Ondine (PG-13)

Neil Jordan’s strange, lovely Irish fable casts a moody but welcome spell in this loud and all-too-vapid summer. Filmed in atmospheric blues and grays, as if the line between the real world and the realm of fantasy were blurred and inconstant, Ondine tells the story of the down-on-his-luck fisherman Syracuse (Colin Farrell), who pulls in his net to find a young woman (Alicja Bachleda).

Syracuse — nicknamed Circus for the shenanigans he got up to back when he was a drinking man — is shocked but quickly gets her breathing again. She’s coughing and frightened, then stunned and grateful, then terrified at the idea of seeing other people. She doesn’t seem to remember who she is; call me Ondine, she tells him. Syracuse offers her a haven from the prying eyes of the town: His ma’s old cottage down by the water. He wonders at her origins, but his sharp-eyed and imaginative little daughter Annie (Allison Barry) swiftly develops a theory: The woman is a selkie, a sort of seal shapeshifter out of Scottish legend.

Through Annie, who lives with Syracuse’s boozy ex-wife and is in need of a kidney, we learn a bit about selkie legend, how the creatures shed their seal skin and hide it, how they often fall in love with land men, how sometimes they stay true to them and other times slip back into the sea. Syracuse, who adores his small, frail daughter, takes in this explanation with a bemused patience, but you can see he’s starting to wonder about the beautiful, mysterious Ondine, too. And who’s to say the strange man who shows up in town isn’t Ondine’s seal husband, there to steal her back to the sea?

So much fantasy can easily become trite or too sentimental, but Jordan (The Crying Game, The End of the Affair, Interview with the Vampire) grounds his flights of fancy in the shapes of the ordinary world to keep them plausible: the shops of the town, the confines of Syracuse’s fishing boat or his cottage, the quiet doctor’s office where Annie endures her dialysis, the confessional where Syracuse spills out his secrets to a resigned priest (Stephen Rea).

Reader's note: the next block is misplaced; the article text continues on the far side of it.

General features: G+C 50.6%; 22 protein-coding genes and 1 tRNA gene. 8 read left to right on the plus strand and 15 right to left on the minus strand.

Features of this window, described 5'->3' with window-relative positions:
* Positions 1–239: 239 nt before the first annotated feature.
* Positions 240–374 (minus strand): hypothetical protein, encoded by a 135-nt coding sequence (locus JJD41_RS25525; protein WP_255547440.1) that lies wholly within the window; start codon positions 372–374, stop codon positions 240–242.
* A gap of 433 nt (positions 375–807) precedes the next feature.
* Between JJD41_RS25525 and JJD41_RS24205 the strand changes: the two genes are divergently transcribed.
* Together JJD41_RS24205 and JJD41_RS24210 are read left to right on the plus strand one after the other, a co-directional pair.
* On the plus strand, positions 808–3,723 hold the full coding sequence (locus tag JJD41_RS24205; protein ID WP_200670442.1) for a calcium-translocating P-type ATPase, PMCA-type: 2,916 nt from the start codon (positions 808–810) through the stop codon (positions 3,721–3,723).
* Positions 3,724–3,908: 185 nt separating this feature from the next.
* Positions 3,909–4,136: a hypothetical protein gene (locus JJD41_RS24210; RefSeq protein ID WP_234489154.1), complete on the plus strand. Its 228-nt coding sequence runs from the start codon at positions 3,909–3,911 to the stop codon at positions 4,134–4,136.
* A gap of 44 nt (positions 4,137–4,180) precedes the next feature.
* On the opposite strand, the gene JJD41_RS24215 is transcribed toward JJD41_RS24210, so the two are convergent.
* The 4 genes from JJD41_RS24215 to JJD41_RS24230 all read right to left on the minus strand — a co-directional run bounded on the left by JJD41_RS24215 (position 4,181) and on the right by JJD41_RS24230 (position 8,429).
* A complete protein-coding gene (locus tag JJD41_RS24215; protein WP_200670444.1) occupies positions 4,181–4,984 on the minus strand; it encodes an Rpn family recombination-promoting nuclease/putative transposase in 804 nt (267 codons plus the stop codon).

Ondine can be quietly amusing at times, but it never becomes a Splash-style comedy. It’s impossibly romantic; Farrell and real-life partner Bachleda exude a tamped-down longing that intensifies as the movie draws to its conclusion. Mostly, though, Ondine deftly demonstrates just how far we’ll reach for any promise of relief from life’s hardships, in whatever form — magic or plain dumb luck — it arrives.

Cast: Colin Farrell, Alicja Bachleda, Allison Barry, Stephen Rea.

Director-screenwriter: Neil Jordan.

Producers: Ben Browning, James Flynn, Neil Jordan.

A Magnolia Pictures release. Running time: 111 minutes. Some violence, sensuality, brief strong language.


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